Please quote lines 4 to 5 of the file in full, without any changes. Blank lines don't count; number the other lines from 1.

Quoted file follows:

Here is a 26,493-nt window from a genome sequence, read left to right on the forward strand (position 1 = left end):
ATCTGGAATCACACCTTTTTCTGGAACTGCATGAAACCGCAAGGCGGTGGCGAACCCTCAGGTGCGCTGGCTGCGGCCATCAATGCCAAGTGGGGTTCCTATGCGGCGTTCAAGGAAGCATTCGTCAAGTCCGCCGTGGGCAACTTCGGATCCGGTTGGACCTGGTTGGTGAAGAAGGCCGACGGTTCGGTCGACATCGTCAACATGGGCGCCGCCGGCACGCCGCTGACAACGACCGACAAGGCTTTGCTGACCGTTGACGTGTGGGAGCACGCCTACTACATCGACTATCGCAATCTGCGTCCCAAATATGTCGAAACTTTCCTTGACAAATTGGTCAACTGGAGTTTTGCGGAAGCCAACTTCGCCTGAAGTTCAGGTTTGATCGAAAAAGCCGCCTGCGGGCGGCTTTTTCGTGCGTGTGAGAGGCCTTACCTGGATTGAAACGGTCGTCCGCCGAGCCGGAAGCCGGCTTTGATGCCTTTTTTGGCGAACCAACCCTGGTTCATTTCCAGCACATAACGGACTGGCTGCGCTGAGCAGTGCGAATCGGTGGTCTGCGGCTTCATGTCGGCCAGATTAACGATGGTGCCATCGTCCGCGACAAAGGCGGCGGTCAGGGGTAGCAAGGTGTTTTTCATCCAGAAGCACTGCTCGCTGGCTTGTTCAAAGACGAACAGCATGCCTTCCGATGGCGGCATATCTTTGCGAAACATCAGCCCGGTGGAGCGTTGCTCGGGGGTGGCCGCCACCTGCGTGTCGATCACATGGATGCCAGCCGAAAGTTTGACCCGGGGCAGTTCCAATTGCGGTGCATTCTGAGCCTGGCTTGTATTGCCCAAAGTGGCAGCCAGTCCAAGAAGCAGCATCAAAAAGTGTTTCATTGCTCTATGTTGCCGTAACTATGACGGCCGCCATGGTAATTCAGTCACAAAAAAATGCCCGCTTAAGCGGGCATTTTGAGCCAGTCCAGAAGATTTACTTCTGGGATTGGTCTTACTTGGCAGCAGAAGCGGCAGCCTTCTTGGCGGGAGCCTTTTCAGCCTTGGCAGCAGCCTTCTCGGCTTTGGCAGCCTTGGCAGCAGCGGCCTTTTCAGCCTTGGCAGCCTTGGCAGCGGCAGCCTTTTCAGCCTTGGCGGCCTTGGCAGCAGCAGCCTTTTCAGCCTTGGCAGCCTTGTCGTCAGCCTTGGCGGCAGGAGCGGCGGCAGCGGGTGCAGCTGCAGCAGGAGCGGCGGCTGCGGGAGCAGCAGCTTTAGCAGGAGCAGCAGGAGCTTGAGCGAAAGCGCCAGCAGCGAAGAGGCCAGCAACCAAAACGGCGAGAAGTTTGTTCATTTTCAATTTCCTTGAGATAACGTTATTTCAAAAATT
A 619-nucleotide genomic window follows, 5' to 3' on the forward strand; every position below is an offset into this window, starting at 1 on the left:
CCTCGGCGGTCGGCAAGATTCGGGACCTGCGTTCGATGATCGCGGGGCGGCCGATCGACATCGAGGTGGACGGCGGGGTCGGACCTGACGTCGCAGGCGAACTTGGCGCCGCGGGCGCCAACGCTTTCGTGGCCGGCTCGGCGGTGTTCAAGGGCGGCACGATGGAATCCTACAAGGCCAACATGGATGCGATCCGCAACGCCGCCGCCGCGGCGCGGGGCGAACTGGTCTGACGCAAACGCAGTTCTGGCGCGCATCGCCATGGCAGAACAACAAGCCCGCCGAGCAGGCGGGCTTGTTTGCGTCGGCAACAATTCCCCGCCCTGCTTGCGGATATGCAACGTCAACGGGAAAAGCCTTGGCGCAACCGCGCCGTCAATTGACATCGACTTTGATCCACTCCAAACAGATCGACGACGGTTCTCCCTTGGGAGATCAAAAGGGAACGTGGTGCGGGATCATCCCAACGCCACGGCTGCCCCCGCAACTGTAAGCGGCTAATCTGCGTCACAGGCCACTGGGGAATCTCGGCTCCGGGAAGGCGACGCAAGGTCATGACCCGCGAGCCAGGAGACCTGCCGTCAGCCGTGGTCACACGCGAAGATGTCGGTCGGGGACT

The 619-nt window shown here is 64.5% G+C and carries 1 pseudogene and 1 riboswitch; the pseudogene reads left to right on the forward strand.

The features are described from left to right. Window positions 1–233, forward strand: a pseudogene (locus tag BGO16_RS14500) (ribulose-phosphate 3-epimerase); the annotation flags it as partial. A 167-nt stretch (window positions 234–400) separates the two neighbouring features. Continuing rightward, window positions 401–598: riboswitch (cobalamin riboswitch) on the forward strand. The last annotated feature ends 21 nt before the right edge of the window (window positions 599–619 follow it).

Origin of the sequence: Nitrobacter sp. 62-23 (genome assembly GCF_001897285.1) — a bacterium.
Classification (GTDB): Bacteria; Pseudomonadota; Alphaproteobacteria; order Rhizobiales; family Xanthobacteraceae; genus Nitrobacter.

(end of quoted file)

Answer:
CCTCGGCGGTCGGCAAGATTCGGGACCTGCGTTCGATGATCGCGGGGCGGCCGATCGACATCGAGGTGGACGGCGGGGTCGGACCTGACGTCGCAGGCGAACTTGGCGCCGCGGGCGCCAACGCTTTCGTGGCCGGCTCGGCGGTGTTCAAGGGCGGCACGATGGAATCCTACAAGGCCAACATGGATGCGATCCGCAACGCCGCCGCCGCGGCGCGGGGCGAACTGGTCTGACGCAAACGCAGTTCTGGCGCGCATCGCCATGGCAGAACAACAAGCCCGCCGAGCAGGCGGGCTTGTTTGCGTCGGCAACAATTCCCCGCCCTGCTTGCGGATATGCAACGTCAACGGGAAAAGCCTTGGCGCAACCGCGCCGTCAATTGACATCGACTTTGATCCACTCCAAACAGATCGACGACGGTTCTCCCTTGGGAGATCAAAAGGGAACGTGGTGCGGGATCATCCCAACGCCACGGCTGCCCCCGCAACTGTAAGCGGCTAATCTGCGTCACAGGCCACTGGGGAATCTCGGCTCCGGGAAGGCGACGCAAGGTCATGACCCGCGAGCCAGGAGACCTGCCGTCAGCCGTGGTCACACGCGAAGATGTCGGTCGGGGACT

The 619-nt window shown here is 64.5% G+C and carries 1 pseudogene and 1 riboswitch; the pseudogene reads left to right on the forward strand.